His Dream is a Flame Nurtured
Whirlybird Electronics — Bramh Awasthi
Sneaking into electronics shops near his school while in the tenth standard and feeling at home amongst the whirrs of those devices is a fond childhood memory for Bramh Awasthi. In the next two years, he graduated from mere observation to action and undertook apprenticeships at the local electronics repair shops. It was in these messy shops, surrounded by a sea of appliances, electronics, and tools, that Bramh first realised the extent of his passion for machines. The seed for Whirlybird Electronics was sown.
His decision to pursue entrepreneurship was primarily influenced by two critical experiences during his undergrad course at IIT Kanpur. A visit to two of the hallmarks of India’s technology quest i.e. Indian Space Research Organisation (ISRO) and Hindustan Aeronautics Limited (HAL) revealed to a young Bramh, the hard reality of India’s severe dependence on other nations for almost all its defence equipment. It was incomprehensible to him that his nation should have to import critical defence equipment even after so many decades of independence. And it was during his internship at Bose Corporation that Bramh gained confidence in his ideas and his capabilities. His project at Bose involved automating quality control processes at a factory level. He developed a mechanism which was implemented successfully at all manufacturing plants of Bose Corporation.
“Reserve some time to learn new things everyday.”
The seed eventually sprouted and soon after graduation, Bramh founded Whirlybird Electronics in 2004 aiming to establish India’s presence in Unmanned Aerial Vehicles (UAV) and Unmanned Ground Vehicles (UGV) market. For the first six years, Whirlybird focused solely on producing defence equipment. It found considerable success and designed an at-sea-transfer-alignment-system, NELM, for the Indian Navy. However, surviving as a startup in the Indian defence sector is easier said than done.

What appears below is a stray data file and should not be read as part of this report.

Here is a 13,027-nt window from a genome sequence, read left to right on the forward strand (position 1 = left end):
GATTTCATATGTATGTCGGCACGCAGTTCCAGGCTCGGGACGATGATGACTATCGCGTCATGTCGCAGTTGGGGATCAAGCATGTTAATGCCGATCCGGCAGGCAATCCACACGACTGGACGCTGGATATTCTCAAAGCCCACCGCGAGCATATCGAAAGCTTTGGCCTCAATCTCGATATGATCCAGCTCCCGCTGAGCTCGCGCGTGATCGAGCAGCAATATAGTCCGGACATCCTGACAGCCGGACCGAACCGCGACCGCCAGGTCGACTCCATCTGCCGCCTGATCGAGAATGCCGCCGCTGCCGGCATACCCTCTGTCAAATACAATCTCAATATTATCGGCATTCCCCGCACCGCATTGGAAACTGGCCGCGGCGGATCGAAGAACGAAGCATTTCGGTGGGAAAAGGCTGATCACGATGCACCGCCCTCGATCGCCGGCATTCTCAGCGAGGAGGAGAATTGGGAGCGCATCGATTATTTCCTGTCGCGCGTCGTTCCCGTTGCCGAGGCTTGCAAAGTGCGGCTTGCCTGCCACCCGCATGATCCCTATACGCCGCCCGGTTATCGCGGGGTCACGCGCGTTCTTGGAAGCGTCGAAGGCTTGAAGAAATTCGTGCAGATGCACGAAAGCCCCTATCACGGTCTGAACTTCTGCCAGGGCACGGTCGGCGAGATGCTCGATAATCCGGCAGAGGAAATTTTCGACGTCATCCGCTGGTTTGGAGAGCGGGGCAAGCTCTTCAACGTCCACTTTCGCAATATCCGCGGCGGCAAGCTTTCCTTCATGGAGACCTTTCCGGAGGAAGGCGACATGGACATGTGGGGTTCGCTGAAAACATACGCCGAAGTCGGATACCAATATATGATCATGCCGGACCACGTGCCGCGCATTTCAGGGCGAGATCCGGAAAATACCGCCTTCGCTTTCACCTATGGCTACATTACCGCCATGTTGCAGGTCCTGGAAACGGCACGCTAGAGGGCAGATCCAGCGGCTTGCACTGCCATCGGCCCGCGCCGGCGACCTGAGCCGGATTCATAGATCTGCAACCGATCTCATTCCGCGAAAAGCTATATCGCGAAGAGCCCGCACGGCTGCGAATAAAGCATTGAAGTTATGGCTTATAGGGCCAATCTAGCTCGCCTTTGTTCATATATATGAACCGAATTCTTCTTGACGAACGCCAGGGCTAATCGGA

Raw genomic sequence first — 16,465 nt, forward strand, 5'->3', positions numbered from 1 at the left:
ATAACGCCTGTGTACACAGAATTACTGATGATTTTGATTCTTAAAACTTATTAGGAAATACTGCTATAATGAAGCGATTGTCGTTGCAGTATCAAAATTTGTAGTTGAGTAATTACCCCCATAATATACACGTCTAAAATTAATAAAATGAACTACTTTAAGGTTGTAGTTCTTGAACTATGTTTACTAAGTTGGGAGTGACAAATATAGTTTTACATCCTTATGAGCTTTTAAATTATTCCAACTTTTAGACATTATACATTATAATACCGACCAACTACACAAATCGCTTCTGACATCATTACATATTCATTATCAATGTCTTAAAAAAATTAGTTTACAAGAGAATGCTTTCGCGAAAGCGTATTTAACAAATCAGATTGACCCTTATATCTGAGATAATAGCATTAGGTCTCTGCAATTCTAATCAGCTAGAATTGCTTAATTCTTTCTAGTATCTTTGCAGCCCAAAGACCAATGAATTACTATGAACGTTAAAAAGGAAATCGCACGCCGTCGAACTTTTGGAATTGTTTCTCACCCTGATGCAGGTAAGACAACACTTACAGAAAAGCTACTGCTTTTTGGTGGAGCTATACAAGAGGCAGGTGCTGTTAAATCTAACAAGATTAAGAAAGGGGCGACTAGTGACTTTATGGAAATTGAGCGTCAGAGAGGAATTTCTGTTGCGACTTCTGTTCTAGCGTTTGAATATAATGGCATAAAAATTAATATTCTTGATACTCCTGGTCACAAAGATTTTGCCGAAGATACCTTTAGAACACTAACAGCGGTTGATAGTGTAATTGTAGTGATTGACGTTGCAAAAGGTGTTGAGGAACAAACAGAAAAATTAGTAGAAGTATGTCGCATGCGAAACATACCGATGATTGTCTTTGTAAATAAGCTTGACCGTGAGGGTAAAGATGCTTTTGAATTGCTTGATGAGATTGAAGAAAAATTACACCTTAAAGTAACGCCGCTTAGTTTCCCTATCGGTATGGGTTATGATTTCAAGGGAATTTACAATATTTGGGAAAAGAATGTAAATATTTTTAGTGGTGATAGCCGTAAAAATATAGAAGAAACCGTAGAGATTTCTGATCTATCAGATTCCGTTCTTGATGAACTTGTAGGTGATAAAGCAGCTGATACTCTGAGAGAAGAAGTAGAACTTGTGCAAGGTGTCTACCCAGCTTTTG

Several systemic constraints required Bramh to display considerable grit merely to keep Whirlybird afloat in this sector. He displayed these qualities and instead of being bogged down, saw this as an opportunity to test other strategic, non-military and commercial markets.
Pursuing his passion for machines, Bramh now helms three startups i.e. Whirlybird, Sensefix (offering IoT enabled services for repairs and maintenance in smart cities), and Irya Innovations (manufacturing a variety of tools, sensors, and equipment for agriculture, space, and energy sectors).
Bramh maintains that entrepreneurship is not for the faint-hearted or for the ones who give up easily on their vision. He finds himself to be more fearless and patient now and is resolute in his mission to make India self-sufficient as a manufacturer of its own defence equipment. And not much can come in the way of such a resolute man!
Whirlybird is a place for innovation, experimentation, prototyping to scale manufacturing. Since inception Whirlybird never bounded itself to a specific sector, it takes up challenges and delivery solutions. Whirlybird experience spans from inertial navigation system for defence, meteorological sensors for farmers, smart metering to micro-grids to MFL based solutions for oil & gas industry. Whirlybird has a vision of “Creating the Best Performing Devices and Lead the global recognition of IoT industry through Technological and Integration Expertise” by creating an ecosystem between the industry players involved directly and indirectly in the development of connected objects.
CIIE Initiatives has recently completed 10 years of its incorporation. We are proud to present the book “CIIE — Celebrating 10 years of Experiments and Entrepreneurs” which chronicles the last decade of CIIE Initiatives and celebrates the stories of heroes aka its entrepreneurs.